City Manager to investigate "noose" complaint -, South Georgia News, Weather, Sports

City Manager to investigate "noose" complaint

March 20, 2008

Albany -- Three Albany Fire Department supervisors are relieved of their duties  because of the way they handled a rope that looked like a hangman's noose. The Albany City Manager started an investigation and says he's taking the complaint by a black firefighter seriously.

 A Firefighter at station 4 on West Gordon Avenue complained that a knotted rope hung from a coat hook on the wall resembled a noose. City Manager Alfred Lott said "that someone had displayed a rope in the form of a hangman's noose, which is symbolic of lynchings. Or that's how this person perceived that."

The black firefighter complained that three white Albany Fire Department supervisors laughed and joked about the rope, and then untied it, and later told them not to talk about it. City Manager Alfred Lott has launched what he calls a serious fact finding investigation. 

 The three supervisors have been relieved of duties with pay during the investigation, for using poor judgement in how they handled the incident.  Lott said "did not take appropriate action, with regard to it's discriminatory perception. Or did not investigate it, and trivialized it."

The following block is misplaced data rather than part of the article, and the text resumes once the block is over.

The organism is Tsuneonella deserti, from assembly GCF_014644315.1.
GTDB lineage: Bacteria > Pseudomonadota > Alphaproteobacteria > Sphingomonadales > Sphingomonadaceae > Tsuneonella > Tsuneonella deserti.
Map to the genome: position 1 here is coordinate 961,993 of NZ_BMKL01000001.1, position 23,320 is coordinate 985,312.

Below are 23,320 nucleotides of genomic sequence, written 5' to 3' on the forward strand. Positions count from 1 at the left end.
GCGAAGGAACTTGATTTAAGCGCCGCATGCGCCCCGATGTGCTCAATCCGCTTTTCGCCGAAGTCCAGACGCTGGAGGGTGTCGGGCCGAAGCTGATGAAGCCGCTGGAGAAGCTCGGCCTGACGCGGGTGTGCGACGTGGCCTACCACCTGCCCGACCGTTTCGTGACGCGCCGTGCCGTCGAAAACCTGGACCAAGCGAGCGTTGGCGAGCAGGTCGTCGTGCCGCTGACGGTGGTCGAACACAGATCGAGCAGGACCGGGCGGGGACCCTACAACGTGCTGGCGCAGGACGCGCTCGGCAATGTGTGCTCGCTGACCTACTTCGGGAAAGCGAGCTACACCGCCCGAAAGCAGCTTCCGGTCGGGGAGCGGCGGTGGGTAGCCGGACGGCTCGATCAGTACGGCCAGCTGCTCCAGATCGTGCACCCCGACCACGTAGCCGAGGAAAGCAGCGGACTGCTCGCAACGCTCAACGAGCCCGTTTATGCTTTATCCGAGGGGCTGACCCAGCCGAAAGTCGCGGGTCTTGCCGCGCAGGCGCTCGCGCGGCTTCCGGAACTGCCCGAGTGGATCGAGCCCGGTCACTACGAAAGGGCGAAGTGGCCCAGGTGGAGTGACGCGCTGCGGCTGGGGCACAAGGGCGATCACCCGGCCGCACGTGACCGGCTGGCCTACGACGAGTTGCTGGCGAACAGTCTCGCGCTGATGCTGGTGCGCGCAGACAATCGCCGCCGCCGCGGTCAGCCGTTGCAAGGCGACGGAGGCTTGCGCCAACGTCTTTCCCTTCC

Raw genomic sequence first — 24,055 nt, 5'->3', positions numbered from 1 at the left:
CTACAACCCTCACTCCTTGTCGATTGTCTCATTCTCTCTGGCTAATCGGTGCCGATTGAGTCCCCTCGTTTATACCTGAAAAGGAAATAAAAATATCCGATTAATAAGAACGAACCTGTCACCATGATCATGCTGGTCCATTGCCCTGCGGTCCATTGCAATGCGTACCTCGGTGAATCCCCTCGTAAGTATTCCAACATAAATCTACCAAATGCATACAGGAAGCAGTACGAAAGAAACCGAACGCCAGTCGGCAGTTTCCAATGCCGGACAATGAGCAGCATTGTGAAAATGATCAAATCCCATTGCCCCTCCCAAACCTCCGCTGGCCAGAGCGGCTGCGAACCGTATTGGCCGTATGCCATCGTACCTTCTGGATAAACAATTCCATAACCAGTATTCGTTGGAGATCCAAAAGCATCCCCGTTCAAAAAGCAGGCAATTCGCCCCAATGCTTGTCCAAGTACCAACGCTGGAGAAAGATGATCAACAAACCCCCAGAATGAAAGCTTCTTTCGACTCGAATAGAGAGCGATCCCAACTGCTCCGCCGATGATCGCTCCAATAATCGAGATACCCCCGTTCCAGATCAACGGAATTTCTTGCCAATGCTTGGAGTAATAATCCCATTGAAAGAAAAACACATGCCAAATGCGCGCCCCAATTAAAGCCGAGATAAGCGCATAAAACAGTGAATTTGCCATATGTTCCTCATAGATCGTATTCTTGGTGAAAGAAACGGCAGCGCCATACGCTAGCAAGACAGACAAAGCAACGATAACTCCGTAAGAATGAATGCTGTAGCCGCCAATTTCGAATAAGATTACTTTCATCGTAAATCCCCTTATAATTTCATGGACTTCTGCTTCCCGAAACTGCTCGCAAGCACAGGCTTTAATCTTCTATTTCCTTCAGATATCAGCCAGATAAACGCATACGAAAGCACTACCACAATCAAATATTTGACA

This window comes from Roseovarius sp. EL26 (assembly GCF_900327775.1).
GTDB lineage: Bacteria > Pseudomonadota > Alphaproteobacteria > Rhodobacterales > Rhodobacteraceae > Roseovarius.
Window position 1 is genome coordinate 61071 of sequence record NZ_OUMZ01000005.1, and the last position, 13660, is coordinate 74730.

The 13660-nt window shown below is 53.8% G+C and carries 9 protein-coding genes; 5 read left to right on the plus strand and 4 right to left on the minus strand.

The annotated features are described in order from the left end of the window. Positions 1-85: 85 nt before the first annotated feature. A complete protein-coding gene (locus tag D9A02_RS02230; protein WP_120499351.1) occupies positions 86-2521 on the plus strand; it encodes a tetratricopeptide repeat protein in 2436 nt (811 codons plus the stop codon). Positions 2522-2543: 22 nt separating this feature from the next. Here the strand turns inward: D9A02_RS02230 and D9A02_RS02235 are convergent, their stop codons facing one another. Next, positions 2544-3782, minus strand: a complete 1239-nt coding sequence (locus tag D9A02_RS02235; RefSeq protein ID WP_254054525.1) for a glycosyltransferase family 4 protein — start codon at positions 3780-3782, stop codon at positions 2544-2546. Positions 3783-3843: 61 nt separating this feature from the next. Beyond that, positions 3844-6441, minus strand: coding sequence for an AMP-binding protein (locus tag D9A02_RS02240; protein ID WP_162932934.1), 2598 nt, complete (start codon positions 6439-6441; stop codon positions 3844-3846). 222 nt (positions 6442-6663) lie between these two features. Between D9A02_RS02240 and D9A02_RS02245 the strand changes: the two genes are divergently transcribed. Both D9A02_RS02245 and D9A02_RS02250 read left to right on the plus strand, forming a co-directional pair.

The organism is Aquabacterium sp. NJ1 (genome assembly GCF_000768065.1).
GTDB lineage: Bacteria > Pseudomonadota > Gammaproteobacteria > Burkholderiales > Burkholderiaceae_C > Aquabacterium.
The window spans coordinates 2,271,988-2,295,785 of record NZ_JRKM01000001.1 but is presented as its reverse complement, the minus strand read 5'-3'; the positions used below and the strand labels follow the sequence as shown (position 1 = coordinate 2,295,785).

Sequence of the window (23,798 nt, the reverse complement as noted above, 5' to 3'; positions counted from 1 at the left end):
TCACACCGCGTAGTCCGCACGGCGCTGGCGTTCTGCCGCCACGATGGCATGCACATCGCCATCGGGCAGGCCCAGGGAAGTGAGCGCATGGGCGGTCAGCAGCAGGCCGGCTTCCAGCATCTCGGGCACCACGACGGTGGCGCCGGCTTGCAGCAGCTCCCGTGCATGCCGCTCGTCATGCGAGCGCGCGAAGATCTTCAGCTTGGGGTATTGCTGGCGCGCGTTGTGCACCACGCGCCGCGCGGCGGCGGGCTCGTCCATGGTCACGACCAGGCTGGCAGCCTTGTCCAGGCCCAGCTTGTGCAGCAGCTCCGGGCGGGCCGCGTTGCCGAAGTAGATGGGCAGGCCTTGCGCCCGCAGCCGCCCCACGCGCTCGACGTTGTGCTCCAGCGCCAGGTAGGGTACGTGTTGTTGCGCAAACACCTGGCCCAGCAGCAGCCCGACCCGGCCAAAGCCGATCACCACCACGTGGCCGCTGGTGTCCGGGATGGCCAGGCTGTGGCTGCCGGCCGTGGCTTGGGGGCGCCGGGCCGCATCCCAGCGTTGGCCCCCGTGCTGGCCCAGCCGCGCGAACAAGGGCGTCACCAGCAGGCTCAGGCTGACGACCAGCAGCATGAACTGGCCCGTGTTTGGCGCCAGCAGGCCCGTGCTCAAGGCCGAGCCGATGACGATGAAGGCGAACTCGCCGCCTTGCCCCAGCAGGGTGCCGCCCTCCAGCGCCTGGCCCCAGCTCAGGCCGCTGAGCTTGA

Firefighters tell us that practice ropes for tying knots often hang around the fire stations, and that a knot called the chimney hitch looks like a noose.

 But Lott said supervisors must be sensitive to diversity, to keep racial unrest out of a team where lives are at stake. Lott said "firefighters and firefighting teams have to be a cohesive organization. They have to depend on each other and trust each other. A situation like this could have a negative effect on that."

E-mails we received through open records request show that Fire Chief James Carswell offered to meet with the black firefighter, but the firefighter called in sick, and said he was seeking legal representation.

Chief Carswell also told the supervisors that their actions embarrassed their department and would not be tolerated. City Manager Lott said he expects to have the results of the investigation within two weeks.

If the investigation finds criminal action through the 1964 Civil Rights Act, Lott said they would be turned over to proper authorities.

Records show that city leaders considered calling in the F-B-I for consultation.


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